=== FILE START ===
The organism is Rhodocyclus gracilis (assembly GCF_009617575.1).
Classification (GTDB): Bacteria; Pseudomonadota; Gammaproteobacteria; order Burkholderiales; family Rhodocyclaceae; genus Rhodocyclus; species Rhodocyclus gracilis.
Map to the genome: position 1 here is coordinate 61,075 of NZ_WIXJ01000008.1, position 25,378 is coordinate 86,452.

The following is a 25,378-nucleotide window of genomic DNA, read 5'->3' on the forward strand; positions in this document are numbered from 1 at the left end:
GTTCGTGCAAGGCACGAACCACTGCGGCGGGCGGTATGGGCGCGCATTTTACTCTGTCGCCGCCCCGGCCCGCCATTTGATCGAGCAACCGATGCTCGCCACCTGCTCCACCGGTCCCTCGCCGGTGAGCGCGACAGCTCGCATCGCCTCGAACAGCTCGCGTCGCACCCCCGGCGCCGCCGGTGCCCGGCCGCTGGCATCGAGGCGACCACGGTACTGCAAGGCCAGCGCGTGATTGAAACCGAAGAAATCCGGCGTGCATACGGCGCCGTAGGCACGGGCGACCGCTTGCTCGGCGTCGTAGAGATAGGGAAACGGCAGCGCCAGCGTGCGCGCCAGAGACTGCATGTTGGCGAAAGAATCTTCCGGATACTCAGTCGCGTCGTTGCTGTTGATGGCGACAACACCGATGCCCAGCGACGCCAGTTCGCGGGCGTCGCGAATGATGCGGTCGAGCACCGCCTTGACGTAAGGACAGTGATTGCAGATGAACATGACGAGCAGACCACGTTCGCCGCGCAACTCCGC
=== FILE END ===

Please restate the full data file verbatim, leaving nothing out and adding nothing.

The organism is Rhodocyclus gracilis (assembly GCF_009617575.1).
Classification (GTDB): Bacteria; Pseudomonadota; Gammaproteobacteria; order Burkholderiales; family Rhodocyclaceae; genus Rhodocyclus; species Rhodocyclus gracilis.
Map to the genome: position 1 here is coordinate 61,075 of NZ_WIXJ01000008.1, position 25,378 is coordinate 86,452.

The following is a 25,378-nucleotide window of genomic DNA, read 5'->3' on the forward strand; positions in this document are numbered from 1 at the left end:
GTTCGTGCAAGGCACGAACCACTGCGGCGGGCGGTATGGGCGCGCATTTTACTCTGTCGCCGCCCCGGCCCGCCATTTGATCGAGCAACCGATGCTCGCCACCTGCTCCACCGGTCCCTCGCCGGTGAGCGCGACAGCTCGCATCGCCTCGAACAGCTCGCGTCGCACCCCCGGCGCCGCCGGTGCCCGGCCGCTGGCATCGAGGCGACCACGGTACTGCAAGGCCAGCGCGTGATTGAAACCGAAGAAATCCGGCGTGCATACGGCGCCGTAGGCACGGGCGACCGCTTGCTCGGCGTCGTAGAGATAGGGAAACGGCAGCGCCAGCGTGCGCGCCAGAGACTGCATGTTGGCGAAAGAATCTTCCGGATACTCAGTCGCGTCGTTGCTGTTGATGGCGACAACACCGATGCCCAGCGACGCCAGTTCGCGGGCGTCGCGAATGATGCGGTCGAGCACCGCCTTGACGTAAGGACAGTGATTGCAGATGAACATGACGAGCAGACCACGTTCGCCGCGCAACTCCGC